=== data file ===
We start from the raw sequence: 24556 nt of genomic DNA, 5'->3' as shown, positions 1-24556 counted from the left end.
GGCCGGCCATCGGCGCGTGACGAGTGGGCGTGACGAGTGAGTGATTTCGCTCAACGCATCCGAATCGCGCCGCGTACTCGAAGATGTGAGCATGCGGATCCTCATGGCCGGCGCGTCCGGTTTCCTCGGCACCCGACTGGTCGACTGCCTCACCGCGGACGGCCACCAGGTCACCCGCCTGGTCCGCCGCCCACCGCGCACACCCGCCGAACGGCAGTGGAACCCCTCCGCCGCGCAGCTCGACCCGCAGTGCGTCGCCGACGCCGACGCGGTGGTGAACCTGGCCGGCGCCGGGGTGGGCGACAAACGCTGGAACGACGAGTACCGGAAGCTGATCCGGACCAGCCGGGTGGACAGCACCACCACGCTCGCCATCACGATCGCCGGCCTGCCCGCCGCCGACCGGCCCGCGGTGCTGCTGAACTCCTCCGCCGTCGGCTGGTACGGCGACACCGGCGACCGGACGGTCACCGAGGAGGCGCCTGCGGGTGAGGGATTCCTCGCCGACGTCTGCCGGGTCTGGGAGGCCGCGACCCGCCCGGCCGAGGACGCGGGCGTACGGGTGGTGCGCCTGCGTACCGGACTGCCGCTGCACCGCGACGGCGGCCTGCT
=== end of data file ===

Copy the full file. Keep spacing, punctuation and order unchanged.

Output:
We start from the raw sequence: 24556 nt of genomic DNA, 5'->3' as shown, positions 1-24556 counted from the left end.
GGCCGGCCATCGGCGCGTGACGAGTGGGCGTGACGAGTGAGTGATTTCGCTCAACGCATCCGAATCGCGCCGCGTACTCGAAGATGTGAGCATGCGGATCCTCATGGCCGGCGCGTCCGGTTTCCTCGGCACCCGACTGGTCGACTGCCTCACCGCGGACGGCCACCAGGTCACCCGCCTGGTCCGCCGCCCACCGCGCACACCCGCCGAACGGCAGTGGAACCCCTCCGCCGCGCAGCTCGACCCGCAGTGCGTCGCCGACGCCGACGCGGTGGTGAACCTGGCCGGCGCCGGGGTGGGCGACAAACGCTGGAACGACGAGTACCGGAAGCTGATCCGGACCAGCCGGGTGGACAGCACCACCACGCTCGCCATCACGATCGCCGGCCTGCCCGCCGCCGACCGGCCCGCGGTGCTGCTGAACTCCTCCGCCGTCGGCTGGTACGGCGACACCGGCGACCGGACGGTCACCGAGGAGGCGCCTGCGGGTGAGGGATTCCTCGCCGACGTCTGCCGGGTCTGGGAGGCCGCGACCCGCCCGGCCGAGGACGCGGGCGTACGGGTGGTGCGCCTGCGTACCGGACTGCCGCTGCACCGCGACGGCGGCCTGCT